Wednesday, April 24, 2024

Australia strides back onto export stage

Avatar photo
This was always the year Australia’s herd rebuilding efforts were going to be felt on the global lamb and beef market – and are they ever.
In the past two months China has claimed top export destination for Australian beef.
Reading Time: 3 minutes

It has been well documented that Australia’s herd and flock rebuilding efforts would be felt in export markets this year. With five months of data now on paper, it’s clear to see the impact its increased production is having. 

A sustained improvement in demand from key markets couldn’t come soon enough to help offset the increased volume of Australian product competing directly with our exports. Yet most markets are still showing some hesitancy.

Focusing on beef first, in the five months to May 31, Australia has exported 384,000t of beef. This is 65,000t more than the same period last year and a touch behind five-year average levels. In comparison, New Zealand exports over the same period are expected to push to around 240,000t once May’s figures are in. 

What these figures show is Australia rapidly returning to the production levels of four to five years ago. Back then Australia was plagued with constant drought conditions, which eventually sent them into liquidation phase, unravelling their cattle numbers.

Compared to recent years, Australia has a slightly different focus on export destinations. While Japan remains the largest market for Australian beef (on volume) season-to-date, it’s barely clinging to that position. After two years of struggling export volumes, amid political differences, Australia has renewed its focus on China. A reducing volume of United States beef into this market, Australia’s larger supply, and Brazil’s export suspension in recent months, have all helped Australia regain some traction.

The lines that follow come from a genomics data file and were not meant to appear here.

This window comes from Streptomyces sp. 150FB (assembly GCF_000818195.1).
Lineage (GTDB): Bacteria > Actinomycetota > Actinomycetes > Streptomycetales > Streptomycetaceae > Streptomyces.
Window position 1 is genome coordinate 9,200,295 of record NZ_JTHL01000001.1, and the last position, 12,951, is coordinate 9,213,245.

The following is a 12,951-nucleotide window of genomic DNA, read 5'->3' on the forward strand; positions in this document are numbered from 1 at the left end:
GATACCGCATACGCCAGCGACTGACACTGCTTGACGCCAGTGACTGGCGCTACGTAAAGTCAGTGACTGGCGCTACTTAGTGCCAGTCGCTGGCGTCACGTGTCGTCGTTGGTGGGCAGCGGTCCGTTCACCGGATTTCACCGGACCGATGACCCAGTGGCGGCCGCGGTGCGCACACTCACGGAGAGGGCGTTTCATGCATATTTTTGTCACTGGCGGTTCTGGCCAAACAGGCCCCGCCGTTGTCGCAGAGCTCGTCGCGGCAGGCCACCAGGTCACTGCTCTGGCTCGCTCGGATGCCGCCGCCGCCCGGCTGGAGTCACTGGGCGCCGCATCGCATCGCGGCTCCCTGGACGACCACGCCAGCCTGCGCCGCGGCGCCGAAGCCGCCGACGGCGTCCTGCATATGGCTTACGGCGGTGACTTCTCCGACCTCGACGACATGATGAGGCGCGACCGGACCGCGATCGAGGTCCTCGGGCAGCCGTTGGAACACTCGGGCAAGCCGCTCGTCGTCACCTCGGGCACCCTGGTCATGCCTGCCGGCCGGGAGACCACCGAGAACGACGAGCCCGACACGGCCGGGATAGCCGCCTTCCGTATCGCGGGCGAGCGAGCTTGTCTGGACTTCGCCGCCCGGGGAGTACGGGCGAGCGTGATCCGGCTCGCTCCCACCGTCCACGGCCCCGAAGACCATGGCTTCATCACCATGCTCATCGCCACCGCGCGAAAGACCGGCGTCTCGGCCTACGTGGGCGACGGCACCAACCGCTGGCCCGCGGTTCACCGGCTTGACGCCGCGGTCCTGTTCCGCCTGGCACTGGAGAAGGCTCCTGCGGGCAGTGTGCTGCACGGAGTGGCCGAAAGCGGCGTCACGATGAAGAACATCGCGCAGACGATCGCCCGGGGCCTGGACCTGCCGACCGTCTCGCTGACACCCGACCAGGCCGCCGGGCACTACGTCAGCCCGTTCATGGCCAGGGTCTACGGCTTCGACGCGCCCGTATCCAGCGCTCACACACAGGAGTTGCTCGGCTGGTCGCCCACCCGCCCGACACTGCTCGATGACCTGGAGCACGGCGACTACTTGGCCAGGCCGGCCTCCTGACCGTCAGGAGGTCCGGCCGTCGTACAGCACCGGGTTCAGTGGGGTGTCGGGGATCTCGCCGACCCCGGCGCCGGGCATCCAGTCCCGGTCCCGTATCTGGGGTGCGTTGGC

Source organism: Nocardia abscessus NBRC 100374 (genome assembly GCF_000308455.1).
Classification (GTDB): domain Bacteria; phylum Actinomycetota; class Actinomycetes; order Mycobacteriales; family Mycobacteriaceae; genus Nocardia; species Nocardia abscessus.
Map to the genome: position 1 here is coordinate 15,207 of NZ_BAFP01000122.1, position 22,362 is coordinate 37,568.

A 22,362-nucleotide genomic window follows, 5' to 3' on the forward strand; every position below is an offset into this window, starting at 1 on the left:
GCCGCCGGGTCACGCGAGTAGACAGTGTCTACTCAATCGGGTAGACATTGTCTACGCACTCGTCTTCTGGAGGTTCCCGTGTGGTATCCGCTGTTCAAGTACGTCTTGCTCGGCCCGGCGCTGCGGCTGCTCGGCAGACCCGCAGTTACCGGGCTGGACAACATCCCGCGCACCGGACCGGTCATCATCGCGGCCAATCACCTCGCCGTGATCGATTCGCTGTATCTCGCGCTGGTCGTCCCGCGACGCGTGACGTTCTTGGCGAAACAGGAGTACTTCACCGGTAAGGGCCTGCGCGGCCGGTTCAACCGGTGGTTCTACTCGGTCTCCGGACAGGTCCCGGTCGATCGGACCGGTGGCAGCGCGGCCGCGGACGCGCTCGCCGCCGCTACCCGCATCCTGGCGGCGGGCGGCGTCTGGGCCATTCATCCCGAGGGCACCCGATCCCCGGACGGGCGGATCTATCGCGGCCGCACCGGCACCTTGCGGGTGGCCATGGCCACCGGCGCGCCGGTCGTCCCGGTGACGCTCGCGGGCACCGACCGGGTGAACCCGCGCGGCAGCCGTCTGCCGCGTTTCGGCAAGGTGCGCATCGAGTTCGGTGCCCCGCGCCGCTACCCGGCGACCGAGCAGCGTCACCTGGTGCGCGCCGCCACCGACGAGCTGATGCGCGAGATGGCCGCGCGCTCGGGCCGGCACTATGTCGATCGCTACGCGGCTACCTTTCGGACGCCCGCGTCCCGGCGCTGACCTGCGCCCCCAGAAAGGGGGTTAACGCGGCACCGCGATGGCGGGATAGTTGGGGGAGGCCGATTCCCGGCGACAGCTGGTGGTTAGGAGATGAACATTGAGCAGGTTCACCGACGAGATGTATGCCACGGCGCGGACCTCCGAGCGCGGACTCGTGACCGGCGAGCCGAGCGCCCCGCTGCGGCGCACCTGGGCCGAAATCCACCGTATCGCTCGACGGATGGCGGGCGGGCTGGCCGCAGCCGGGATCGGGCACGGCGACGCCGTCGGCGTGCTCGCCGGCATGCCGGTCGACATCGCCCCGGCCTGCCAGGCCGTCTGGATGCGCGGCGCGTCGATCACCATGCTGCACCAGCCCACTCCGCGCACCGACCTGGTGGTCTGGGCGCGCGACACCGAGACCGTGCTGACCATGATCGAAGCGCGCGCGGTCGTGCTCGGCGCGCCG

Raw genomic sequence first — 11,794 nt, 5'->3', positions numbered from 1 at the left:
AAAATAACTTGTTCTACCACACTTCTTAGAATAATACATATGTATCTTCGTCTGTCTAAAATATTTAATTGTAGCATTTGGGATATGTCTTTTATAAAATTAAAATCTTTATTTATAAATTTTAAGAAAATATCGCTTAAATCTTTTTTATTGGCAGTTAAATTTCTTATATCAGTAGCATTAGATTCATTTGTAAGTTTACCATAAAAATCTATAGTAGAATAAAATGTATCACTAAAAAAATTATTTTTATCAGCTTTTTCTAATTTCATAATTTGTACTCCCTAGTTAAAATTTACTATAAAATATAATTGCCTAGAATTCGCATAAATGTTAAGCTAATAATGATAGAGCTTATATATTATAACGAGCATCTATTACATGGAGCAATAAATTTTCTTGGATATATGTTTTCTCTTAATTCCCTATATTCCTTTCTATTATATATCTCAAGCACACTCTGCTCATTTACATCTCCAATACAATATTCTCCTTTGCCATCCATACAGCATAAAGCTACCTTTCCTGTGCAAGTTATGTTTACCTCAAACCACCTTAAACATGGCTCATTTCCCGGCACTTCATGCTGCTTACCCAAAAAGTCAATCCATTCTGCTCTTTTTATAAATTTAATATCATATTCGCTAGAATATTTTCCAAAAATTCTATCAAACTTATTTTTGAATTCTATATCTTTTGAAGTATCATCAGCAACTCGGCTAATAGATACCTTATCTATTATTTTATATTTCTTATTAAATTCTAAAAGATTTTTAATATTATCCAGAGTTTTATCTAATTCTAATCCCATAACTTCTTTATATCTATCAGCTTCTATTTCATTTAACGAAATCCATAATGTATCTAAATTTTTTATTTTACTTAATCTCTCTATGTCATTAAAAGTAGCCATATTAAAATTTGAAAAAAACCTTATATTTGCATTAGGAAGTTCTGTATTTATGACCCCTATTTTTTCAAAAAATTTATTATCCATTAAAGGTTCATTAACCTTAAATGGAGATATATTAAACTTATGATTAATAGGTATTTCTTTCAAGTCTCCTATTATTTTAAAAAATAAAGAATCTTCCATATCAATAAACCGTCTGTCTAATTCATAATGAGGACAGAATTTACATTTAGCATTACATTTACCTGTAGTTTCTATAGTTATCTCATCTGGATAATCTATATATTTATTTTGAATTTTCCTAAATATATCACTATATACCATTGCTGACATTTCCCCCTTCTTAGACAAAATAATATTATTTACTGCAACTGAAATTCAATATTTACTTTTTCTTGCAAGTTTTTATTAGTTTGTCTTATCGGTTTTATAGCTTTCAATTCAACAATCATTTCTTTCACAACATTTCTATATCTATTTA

In the past two months China has claimed top export destination for Australian beef, and this trend is likely to continue in the months ahead. However, Brazilian exports to China are expected to recover, leading to some likely congestion in a market that hasn’t economically recovered to the extent many were banking on. 

In the time that Australia has focused on rebuilding cattle numbers, Brazil simply focused on growing its herd and subsequently its export volumes. Brazil was always subtly ahead of Australia in the global export stakes, but that subtle difference ballooned to over 1.2 million tonnes last year. 

If Brazil’s production shows no signs of slowing and Australia continues to ramp up, this will help balance global supplies amid the expected decline in US beef production this year. 

Australia has also turned its attention back to the US market this season, already shipping an extra 21,000t there this year. While this is significantly more than the past two years, it’s still a way off pre-2020 volumes. 

Nevertheless, increased volumes of Australian beef have hit this market right as our own autumn production has ramped up. Softer-than-expected beef demand has given the US the upper hand and subsequently imported beef prices have come under pressure. 

When it comes to lamb production, it’s been full steam ahead for Australia. Barring one  or two weeks, slaughter rates have been well ahead of last year. The total Australian lamb kill is up by over 500,000 head for the first six months of this year. Surprisingly, despite the faster slaughter throughput, exports for the first five months of this year are still trailing last year’s paltry level by 5000t, to 117,000t. 

However, they gathered some significant momentum last month with exports soaring to their highest level since May 2019 at over 28,000t. If slaughter rates continue to build, export volumes will promptly follow. While some will argue export markets are absorbing this increase in supplies, it does come at a cost with pricing pressure developing in key markets that Australia supplies. Unfortunately, these are many markets that NZ relies on, and until this year we have had the upper hand in driving pricing direction.  

This article was written by AgriHQ analyst Mel Croad. Mel reports provide key insights into what makes our sheep and beef markets tick. Subscribe to AgriHQ reports here.

People are also reading